Clive Bates | 14 September 2014
- WHO provides misleading analysis based on selective and biased portrayal of the science (discussed at length in the report). Even if statements made are not always literally false, they will have the effect of misleading with partial truths or statements made without appropriate context or caveats.
- WHO has no coherent framework for discussing relative risk – to smokers, vapers and non-users and appears to place little weight on the health of smokers or nicotine users, or on the ethics of denying or obstructing access to much safer products.
- WHO has a pronounced focus on minor or implausible risks while underplaying potentially large benefits. A further consequence is to understate the risk that benefits will be foregone because of restrictive policies. None of WHO’s communication would leave the reader with the impression remotely similar to that offered by a more straightforward expert assessment of risk, stating at least 20 times lower risk than smoking.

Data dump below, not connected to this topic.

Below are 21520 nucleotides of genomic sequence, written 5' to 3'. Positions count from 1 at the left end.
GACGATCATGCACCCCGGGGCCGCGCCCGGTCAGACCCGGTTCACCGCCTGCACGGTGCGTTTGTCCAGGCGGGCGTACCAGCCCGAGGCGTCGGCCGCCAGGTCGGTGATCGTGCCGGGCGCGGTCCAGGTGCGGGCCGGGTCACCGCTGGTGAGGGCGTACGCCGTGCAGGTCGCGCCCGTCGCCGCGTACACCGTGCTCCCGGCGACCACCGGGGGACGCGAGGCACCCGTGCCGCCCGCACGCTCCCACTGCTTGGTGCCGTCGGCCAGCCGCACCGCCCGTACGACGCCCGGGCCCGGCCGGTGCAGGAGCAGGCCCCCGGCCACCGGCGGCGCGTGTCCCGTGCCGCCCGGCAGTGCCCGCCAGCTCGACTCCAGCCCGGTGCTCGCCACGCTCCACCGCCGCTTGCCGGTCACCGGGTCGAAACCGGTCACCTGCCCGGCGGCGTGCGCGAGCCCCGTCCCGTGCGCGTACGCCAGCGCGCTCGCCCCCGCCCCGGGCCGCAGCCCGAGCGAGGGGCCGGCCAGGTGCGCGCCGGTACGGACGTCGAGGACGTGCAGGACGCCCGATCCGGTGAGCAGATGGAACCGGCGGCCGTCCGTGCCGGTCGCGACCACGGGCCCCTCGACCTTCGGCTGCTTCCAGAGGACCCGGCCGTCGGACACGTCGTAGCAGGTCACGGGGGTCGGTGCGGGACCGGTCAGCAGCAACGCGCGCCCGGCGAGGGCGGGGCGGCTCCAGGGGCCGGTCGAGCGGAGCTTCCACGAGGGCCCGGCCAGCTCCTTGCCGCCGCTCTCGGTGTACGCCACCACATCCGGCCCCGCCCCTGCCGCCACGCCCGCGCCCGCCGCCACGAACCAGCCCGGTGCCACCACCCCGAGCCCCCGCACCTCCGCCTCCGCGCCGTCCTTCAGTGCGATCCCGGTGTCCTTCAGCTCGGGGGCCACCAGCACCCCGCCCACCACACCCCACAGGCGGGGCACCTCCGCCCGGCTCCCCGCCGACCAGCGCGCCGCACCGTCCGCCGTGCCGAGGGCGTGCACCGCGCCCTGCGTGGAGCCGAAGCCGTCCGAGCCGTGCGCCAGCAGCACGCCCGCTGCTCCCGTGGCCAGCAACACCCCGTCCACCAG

- WHO should restore an objective approach to science and evidence
- WHO should take formal independent scientific advice from its specialised TobReg committee, due to report next in January 2015
- Parties should not bring ENDS into the FCTC - it is technically and strategically inappropriate
- Parties should insist that WHO improve the quality of its policy making and advice - with proper assessment of evidence, options appraisal, impact assessment and consultation
- All stakeholders should treat WHO policy recommendations with caution - they are built on weak evidential and analytical foundations
- WHO should apply much stronger quality control its public risk communications, which have on occasion been blatantly misleading and dangerous.
Full paper in PDF: WHO position on ENDS: a critique of the use of science and communication of risk.